This in turn provided Toyotomi Hideyoshi, who had risen through the ranks from ashigaru to become one of Oda's most trusted generals, with the opportunity to establish himself as Oda's successor. Toyotomi consolidated his control over the remaining daimyōs and, although he was ineligible for the title of Sei-i Taishōgun because of his common birth, ruled as Kampaku. During his short reign as Kampaku, Toyotomi attempted two invasions of Korea; the first spanning from 1592 to 1596 was successful but suffered setbacks to end in stalemate. When Toyotomi died in 1598 without leaving a capable successor, the country was once again thrust into political turmoil, this time Tokugawa Ieyasu took advantage of the opportunity. Toyotomi had on his deathbed appointed a group of the most powerful lords in Japan—Tokugawa, Maeda Toshiie, Ukita Hideie, Uesugi Kagekatsu, Mōri Terumoto—to govern as the Council of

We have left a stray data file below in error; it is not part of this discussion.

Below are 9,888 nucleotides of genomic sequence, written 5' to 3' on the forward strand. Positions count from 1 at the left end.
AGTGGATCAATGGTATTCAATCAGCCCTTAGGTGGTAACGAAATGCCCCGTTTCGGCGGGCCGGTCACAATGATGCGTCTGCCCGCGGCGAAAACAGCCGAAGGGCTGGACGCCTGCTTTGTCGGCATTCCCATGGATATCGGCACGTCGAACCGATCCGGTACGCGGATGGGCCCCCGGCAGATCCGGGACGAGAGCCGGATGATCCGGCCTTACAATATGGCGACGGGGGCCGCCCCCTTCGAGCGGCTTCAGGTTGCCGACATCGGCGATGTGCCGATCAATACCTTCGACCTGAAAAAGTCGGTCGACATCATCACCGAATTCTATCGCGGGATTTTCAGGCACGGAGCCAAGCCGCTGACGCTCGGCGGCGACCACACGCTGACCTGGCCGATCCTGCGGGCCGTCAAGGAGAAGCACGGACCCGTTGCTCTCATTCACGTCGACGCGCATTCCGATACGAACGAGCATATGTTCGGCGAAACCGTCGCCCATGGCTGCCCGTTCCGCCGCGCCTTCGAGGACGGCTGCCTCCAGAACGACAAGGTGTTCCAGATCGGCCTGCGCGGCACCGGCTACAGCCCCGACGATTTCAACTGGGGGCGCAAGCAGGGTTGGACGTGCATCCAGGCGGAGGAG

Confucianism known as Ruism, is described as tradition, a philosophy, a religion, a humanistic or rationalistic religion, a way of governing, or a way of life. Confucianism developed from what was called the Hundred Schools of Thought from the teachings of the Chinese philosopher Confucius, who considered himself a recodifier and retransmitter of the theology and values inherited from the Shang and Zhou dynasties. In the Han dynasty, Confucian approaches edged out the "proto-Taoist" Huang–Lao as the official ideology, while the emperors mixed both with the realist techniques of Legalism. A Confucian revival began during the Tang dynasty. In the late Tang, Confucianism developed in response to Buddhism and Taoism and was reformulated as Neo-Confucianism; this reinvigorated form was adopted as the basis of the imperial exams and the core philosophy of the scholar official class in the Song dynasty. The abolition of the examination system in 1905 marked the end of official Confucianism; the intellectuals of the New Culture Movement of the early twentieth century blamed Confucianism for China's weaknesses.